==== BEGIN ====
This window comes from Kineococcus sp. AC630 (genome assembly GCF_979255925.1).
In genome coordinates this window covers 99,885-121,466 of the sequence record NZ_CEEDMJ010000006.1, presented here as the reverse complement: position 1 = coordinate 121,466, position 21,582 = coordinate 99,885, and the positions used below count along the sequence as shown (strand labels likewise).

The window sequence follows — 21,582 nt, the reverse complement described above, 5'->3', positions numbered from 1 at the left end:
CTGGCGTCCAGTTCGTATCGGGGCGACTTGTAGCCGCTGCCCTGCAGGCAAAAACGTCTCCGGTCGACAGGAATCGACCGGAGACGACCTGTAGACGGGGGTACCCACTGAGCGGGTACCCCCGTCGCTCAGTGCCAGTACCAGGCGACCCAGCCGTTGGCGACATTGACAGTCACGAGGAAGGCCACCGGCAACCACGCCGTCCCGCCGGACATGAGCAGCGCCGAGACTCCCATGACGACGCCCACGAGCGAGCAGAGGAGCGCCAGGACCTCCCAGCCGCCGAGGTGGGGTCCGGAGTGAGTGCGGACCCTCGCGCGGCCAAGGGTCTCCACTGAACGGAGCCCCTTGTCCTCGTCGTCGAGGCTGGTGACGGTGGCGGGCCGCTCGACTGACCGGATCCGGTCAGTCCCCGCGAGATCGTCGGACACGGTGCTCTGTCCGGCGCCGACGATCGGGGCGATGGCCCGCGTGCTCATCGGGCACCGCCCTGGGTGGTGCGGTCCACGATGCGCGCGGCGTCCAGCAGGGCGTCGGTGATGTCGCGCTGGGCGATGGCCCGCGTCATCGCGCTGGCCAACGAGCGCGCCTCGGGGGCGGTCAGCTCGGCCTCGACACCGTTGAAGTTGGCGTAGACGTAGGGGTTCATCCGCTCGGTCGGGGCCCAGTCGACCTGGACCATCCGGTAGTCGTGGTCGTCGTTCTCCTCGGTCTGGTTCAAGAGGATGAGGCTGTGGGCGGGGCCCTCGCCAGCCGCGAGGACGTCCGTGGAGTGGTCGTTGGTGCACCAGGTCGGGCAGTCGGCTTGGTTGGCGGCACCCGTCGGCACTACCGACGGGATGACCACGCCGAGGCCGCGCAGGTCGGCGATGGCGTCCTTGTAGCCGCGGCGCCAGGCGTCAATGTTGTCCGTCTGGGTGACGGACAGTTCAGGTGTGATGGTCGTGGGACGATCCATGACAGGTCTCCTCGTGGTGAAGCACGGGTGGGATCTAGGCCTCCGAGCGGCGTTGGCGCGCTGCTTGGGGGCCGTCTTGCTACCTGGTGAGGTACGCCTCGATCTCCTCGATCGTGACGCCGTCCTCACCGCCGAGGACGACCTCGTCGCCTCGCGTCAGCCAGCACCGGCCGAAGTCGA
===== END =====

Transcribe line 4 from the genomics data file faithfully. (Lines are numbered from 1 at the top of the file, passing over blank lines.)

CTGGCGTCCAGTTCGTATCGGGGCGACTTGTAGCCGCTGCCCTGCAGGCAAAAACGTCTCCGGTCGACAGGAATCGACCGGAGACGACCTGTAGACGGGGGTACCCACTGAGCGGGTACCCCCGTCGCTCAGTGCCAGTACCAGGCGACCCAGCCGTTGGCGACATTGACAGTCACGAGGAAGGCCACCGGCAACCACGCCGTCCCGCCGGACATGAGCAGCGCCGAGACTCCCATGACGACGCCCACGAGCGAGCAGAGGAGCGCCAGGACCTCCCAGCCGCCGAGGTGGGGTCCGGAGTGAGTGCGGACCCTCGCGCGGCCAAGGGTCTCCACTGAACGGAGCCCCTTGTCCTCGTCGTCGAGGCTGGTGACGGTGGCGGGCCGCTCGACTGACCGGATCCGGTCAGTCCCCGCGAGATCGTCGGACACGGTGCTCTGTCCGGCGCCGACGATCGGGGCGATGGCCCGCGTGCTCATCGGGCACCGCCCTGGGTGGTGCGGTCCACGATGCGCGCGGCGTCCAGCAGGGCGTCGGTGATGTCGCGCTGGGCGATGGCCCGCGTCATCGCGCTGGCCAACGAGCGCGCCTCGGGGGCGGTCAGCTCGGCCTCGACACCGTTGAAGTTGGCGTAGACGTAGGGGTTCATCCGCTCGGTCGGGGCCCAGTCGACCTGGACCATCCGGTAGTCGTGGTCGTCGTTCTCCTCGGTCTGGTTCAAGAGGATGAGGCTGTGGGCGGGGCCCTCGCCAGCCGCGAGGACGTCCGTGGAGTGGTCGTTGGTGCACCAGGTCGGGCAGTCGGCTTGGTTGGCGGCACCCGTCGGCACTACCGACGGGATGACCACGCCGAGGCCGCGCAGGTCGGCGATGGCGTCCTTGTAGCCGCGGCGCCAGGCGTCAATGTTGTCCGTCTGGGTGACGGACAGTTCAGGTGTGATGGTCGTGGGACGATCCATGACAGGTCTCCTCGTGGTGAAGCACGGGTGGGATCTAGGCCTCCGAGCGGCGTTGGCGCGCTGCTTGGGGGCCGTCTTGCTACCTGGTGAGGTACGCCTCGATCTCCTCGATCGTGACGCCGTCCTCACCGCCGAGGACGACCTCGTCGCCTCGCGTCAGCCAGCACCGGCCGAAGTCGA